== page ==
Middle managers are a sort of cancer. They add unnecessary steps to simple processes, and–in an effort to justify their own existence–often make things more complex than they need to be. The DevOps movement is making middle managers obsolete.
I wrote about in a recent post:
How many IT people does it take to produce an application? Actually, let me rephrase that. How many IT people does it take to produce an application effectively and efficiently? For many organizations, the answer to the second question is less than the answer to the first because the traditional IT hierarchy includes layers of middle-manager decision makers that weigh everything down.
One of the things that DevOps helps companies accomplish is to eliminate unnecessary bureaucratic obstacles so the people trying to get things done can just do what they know how to do. The traditional IT model reminds me a little of putting a police officer in the middle of an intersection to direct traffic when there are already stoplights or stop signs present. Every licensed driver already knows the proper protocols and procedures for driving collaboratively and sharing the road so that everyone gets safely through the intersection. The police officer just disrupts an otherwise smooth process, and wastes resources that could be put to better use elsewhere—like maybe pulling over that car going 75mph in a 45mph zone, but I digress.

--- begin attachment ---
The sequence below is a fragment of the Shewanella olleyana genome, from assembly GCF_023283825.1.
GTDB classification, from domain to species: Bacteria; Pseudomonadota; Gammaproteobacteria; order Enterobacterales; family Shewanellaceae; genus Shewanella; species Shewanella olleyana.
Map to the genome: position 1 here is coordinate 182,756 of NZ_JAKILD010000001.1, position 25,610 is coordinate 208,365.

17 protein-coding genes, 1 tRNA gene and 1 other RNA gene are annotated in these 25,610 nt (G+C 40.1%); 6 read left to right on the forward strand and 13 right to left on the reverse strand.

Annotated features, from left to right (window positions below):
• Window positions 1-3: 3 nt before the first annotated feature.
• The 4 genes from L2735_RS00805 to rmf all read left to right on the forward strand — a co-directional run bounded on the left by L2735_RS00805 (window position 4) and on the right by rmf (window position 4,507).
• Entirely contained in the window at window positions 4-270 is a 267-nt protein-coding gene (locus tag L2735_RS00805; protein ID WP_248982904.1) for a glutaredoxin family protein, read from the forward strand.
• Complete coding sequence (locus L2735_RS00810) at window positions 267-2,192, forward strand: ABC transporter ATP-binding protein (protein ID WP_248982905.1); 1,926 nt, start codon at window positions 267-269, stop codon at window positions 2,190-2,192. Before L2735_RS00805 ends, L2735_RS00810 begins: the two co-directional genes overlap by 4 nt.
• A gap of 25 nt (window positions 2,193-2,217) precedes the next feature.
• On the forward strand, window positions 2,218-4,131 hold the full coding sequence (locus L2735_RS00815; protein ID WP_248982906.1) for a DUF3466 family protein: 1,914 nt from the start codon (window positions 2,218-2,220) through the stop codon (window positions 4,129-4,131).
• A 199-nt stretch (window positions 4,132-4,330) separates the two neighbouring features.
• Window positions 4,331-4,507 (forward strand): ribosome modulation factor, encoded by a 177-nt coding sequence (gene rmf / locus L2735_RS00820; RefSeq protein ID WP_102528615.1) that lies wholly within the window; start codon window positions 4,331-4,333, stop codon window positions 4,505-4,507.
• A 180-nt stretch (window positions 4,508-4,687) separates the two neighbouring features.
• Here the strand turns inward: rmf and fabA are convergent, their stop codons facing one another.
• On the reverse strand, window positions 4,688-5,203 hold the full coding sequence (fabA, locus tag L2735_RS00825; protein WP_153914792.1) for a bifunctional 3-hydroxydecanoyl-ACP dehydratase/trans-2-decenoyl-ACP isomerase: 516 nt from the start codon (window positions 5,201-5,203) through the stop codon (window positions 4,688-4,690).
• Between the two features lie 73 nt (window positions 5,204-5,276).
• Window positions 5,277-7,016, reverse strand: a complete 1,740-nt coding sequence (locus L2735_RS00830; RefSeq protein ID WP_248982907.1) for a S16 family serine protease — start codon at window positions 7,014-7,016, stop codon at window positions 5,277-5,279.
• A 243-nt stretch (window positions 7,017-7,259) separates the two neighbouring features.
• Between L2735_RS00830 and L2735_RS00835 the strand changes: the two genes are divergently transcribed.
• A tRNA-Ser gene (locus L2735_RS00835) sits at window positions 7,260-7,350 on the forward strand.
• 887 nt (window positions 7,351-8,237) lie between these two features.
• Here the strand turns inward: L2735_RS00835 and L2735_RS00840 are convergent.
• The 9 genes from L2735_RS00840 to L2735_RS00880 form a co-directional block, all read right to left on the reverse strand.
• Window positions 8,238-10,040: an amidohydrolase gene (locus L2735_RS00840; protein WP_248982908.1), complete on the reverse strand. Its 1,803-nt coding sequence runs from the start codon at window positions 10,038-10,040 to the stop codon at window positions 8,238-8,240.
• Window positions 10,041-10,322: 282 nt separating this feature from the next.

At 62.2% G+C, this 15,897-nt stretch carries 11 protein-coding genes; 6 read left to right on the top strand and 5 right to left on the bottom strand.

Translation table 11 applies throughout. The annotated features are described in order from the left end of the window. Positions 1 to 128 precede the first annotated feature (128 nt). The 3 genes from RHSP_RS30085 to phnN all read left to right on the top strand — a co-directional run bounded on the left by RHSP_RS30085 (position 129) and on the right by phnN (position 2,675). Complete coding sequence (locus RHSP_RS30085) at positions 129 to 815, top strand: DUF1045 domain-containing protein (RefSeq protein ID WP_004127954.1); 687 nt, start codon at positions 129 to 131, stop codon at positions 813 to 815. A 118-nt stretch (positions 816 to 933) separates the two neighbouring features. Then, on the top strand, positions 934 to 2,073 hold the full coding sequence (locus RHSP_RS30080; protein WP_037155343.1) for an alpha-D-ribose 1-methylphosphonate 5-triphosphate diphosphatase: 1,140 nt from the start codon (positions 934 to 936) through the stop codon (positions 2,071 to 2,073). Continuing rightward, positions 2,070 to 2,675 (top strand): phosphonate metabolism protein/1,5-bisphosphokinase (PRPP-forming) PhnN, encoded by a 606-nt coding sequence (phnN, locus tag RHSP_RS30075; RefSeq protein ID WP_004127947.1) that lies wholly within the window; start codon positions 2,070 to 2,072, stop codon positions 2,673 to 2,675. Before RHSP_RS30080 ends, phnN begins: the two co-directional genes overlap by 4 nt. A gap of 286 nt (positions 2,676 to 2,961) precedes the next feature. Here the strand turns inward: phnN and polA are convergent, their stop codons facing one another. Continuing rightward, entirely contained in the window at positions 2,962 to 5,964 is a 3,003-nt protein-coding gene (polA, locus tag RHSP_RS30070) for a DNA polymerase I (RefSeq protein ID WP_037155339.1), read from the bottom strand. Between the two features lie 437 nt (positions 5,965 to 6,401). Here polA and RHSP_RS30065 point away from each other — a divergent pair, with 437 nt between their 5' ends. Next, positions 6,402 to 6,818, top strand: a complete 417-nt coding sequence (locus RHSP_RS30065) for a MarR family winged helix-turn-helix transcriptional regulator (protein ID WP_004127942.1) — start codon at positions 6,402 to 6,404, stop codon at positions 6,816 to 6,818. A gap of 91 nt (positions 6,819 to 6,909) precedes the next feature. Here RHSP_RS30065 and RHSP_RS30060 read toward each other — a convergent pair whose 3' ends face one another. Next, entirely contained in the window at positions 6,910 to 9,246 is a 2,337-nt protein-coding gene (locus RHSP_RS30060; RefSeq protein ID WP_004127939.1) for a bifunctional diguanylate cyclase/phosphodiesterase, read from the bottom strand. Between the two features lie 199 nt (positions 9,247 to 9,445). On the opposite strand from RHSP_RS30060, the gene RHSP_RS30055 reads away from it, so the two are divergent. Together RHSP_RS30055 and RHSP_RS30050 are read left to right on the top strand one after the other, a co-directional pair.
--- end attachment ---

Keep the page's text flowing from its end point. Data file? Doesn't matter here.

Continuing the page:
For some reason, it is a fairly normal, natural evolution for a business to add layers of middle-management decision makers as it grows. Sometimes those roles are a function of wanting to promote people when there is really nowhere to promote them to, and the role makes sense at the time. In fact, the initial creation of many such roles is actually intended to help the business operate more efficiently. An upper manager starts to get too much on his plate, and delegates power to intermediaries so that decisions can be made at a lower level, and the upper manager’s lack of availability doesn’t become a roadblock to progress.
Read the full post at DevOps.com: DevOps cuts out the unnecessary middle-man.
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